Below are excerpts from a famous speech made by Vice President Spiro Agnew in 1969. His concerns about the power and influence of the media have repeatedly been echoed by leaders and citizens from all political ideologies.
Vice President Spiro T. Agnew, speaking to the Midwest Republican Conference on November 13, 1969.
Tonight I want to discuss the importance of the television news medium to the American people. No nation depends more on the intelligent judgment of its citizens. No medium has a more profound influence over public opinion. Nowhere in our system are there fewer checks on such vast power. So, nowhere should there be more conscientious responsibility exercised than by the news media. The question is, are we demanding enough of our television news presentations? And are the men of this medium demanding enough of themselves? . . .
First lets define that power. At least 40 million Americans every night, itís estimated, watch the network news . . .
According to Harris polls and other studies, for millions of Americans the networks are the sole source of national and world news. . . .
Now how is this network news determined? A small group of men, numbering perhaps no more than a dozen anchormen, commentators, and executive producers, settle upon the 20 minutes or so of film and commentary thatís to reach the public. This selection is made from the 90 to 180 minutes that may be available. Their powers of choice are broad.
They decide what 40 to 50 million Americans will learn of the dayís events in the nation and in the world.
We cannot measure this power and influence by the traditional democratic standards, for these men can create national issues overnight. . . .
They can elevate men from obscurity to national prominence within a week. They can reward some politicians with national exposure and ignore others . . .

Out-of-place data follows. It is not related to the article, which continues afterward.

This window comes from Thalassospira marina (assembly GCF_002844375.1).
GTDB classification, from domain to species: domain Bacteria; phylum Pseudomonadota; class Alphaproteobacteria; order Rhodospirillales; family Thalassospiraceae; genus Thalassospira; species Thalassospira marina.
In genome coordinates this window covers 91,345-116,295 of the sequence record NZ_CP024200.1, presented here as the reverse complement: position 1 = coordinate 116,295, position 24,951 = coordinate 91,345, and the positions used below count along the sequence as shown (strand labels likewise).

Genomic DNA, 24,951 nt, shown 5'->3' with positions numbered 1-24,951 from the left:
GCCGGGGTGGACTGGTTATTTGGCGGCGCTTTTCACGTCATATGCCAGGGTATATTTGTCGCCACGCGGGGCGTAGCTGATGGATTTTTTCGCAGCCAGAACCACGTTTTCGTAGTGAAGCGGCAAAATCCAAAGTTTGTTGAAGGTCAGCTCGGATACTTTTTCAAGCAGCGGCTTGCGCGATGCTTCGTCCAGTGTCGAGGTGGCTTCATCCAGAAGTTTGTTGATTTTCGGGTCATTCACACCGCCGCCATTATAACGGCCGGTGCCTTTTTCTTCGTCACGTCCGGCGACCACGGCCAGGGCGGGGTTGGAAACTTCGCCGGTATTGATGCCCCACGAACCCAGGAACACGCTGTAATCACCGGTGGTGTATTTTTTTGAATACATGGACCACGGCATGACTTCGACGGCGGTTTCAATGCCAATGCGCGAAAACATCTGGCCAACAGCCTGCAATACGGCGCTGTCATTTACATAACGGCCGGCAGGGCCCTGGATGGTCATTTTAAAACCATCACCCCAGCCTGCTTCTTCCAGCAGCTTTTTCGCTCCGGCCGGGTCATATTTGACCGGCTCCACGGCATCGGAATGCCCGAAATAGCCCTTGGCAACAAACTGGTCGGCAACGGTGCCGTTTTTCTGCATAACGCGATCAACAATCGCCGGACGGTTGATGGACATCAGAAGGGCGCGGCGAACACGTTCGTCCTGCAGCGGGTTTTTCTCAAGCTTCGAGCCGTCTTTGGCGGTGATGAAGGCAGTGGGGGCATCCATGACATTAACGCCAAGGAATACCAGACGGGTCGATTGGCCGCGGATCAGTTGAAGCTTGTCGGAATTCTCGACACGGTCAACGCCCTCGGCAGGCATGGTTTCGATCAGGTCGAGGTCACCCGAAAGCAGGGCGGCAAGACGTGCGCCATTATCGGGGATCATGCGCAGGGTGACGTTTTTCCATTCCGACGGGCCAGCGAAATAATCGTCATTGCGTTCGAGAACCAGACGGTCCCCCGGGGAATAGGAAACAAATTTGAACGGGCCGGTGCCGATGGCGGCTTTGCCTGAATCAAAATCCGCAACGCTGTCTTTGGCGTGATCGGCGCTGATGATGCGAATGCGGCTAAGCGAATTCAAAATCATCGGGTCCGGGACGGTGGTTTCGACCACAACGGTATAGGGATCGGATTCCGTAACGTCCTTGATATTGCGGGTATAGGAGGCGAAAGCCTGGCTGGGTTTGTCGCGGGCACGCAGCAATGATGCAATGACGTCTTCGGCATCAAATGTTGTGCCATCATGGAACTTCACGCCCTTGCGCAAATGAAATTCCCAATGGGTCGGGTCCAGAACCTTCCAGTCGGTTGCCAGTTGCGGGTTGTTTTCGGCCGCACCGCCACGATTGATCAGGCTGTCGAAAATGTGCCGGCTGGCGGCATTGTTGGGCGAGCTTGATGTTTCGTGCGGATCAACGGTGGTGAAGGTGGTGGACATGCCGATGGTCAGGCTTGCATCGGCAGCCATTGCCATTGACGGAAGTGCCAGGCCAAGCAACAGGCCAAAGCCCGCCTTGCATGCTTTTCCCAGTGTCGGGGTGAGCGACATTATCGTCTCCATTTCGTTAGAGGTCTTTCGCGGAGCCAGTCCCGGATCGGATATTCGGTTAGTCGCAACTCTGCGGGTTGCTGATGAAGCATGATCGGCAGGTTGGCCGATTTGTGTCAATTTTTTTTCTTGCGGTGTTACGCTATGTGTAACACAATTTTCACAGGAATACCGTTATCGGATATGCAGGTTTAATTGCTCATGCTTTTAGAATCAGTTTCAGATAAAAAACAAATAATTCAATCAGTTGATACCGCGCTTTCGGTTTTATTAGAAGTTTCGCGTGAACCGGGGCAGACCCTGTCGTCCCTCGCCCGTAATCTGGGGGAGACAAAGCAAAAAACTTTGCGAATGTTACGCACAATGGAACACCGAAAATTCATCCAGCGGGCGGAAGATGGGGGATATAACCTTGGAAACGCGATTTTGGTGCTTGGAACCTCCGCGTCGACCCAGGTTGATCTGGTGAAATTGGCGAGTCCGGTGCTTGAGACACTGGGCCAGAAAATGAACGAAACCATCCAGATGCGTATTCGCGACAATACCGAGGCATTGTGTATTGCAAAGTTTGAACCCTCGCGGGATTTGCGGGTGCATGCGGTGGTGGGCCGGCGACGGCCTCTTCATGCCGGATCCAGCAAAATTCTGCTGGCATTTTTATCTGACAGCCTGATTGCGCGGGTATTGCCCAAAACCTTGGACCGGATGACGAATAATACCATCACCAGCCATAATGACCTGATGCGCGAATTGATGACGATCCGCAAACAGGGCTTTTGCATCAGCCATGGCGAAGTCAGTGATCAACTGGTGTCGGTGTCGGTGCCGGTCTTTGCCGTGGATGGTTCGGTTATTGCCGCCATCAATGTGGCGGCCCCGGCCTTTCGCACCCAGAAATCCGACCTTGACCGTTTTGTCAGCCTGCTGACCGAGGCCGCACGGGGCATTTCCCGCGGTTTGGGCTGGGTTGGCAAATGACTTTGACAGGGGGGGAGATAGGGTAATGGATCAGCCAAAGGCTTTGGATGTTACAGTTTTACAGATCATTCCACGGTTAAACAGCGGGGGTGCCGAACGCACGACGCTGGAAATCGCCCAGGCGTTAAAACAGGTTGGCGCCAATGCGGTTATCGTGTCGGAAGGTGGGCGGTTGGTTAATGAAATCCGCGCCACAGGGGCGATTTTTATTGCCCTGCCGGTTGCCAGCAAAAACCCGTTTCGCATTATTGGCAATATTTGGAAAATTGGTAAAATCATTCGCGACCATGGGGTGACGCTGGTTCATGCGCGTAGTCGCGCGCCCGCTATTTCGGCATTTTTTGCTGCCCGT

Nor is their power confined to the substantive. A raised eyebrow, an inflection of the voice, a caustic remark dropped in the middle of the broadcast can raise doubts in a million minds about the veracity of a public official or the wisdom of a government policy.
One Federal Communications Commissioner considers the powers of the networks equal to that of local, state, and federal governments combined. Certainly it represents a concentration of power over American public opinion unknown in history. . . .
The American people would rightly not tolerate this concentration of power in government.
Is it not fair and relevant to question its concentration in the hands of a tiny enclosed fraternity of privileged men elected by no one and enjoying a monopoly sanctioned and licensed by government?
The views of the majority of this fraternity do not--and I repeat, not--represent the views of America.. . .
As with other American institutions, perhaps it is time that the networks were made more responsive to the views of the nation and more responsible to the people they serve.
Now I want to make myself perfectly clear. Iím not asking for government censorship or any other kind of censor ship. Iím asking whether a form of censorship already exists when the news that 40 million Americans receive each night is determined by a handful of men responsible only to their corporate employers and is filtered through a handful of commentators who admit to their own set of biases.
By way of conclusion, let me say that every elected leader in the United States depends on these men of the media. Whether what Iíve said to you tonight will be heard and seen at all by the nation is not my decision, itís not your decision, itís their decision. . . .
Now, my friends, weíd never trust such power, as Iíve described, over public opinion in the hands of an elected government. Itís time we questioned it in the hands of a small and unelected elite. . . .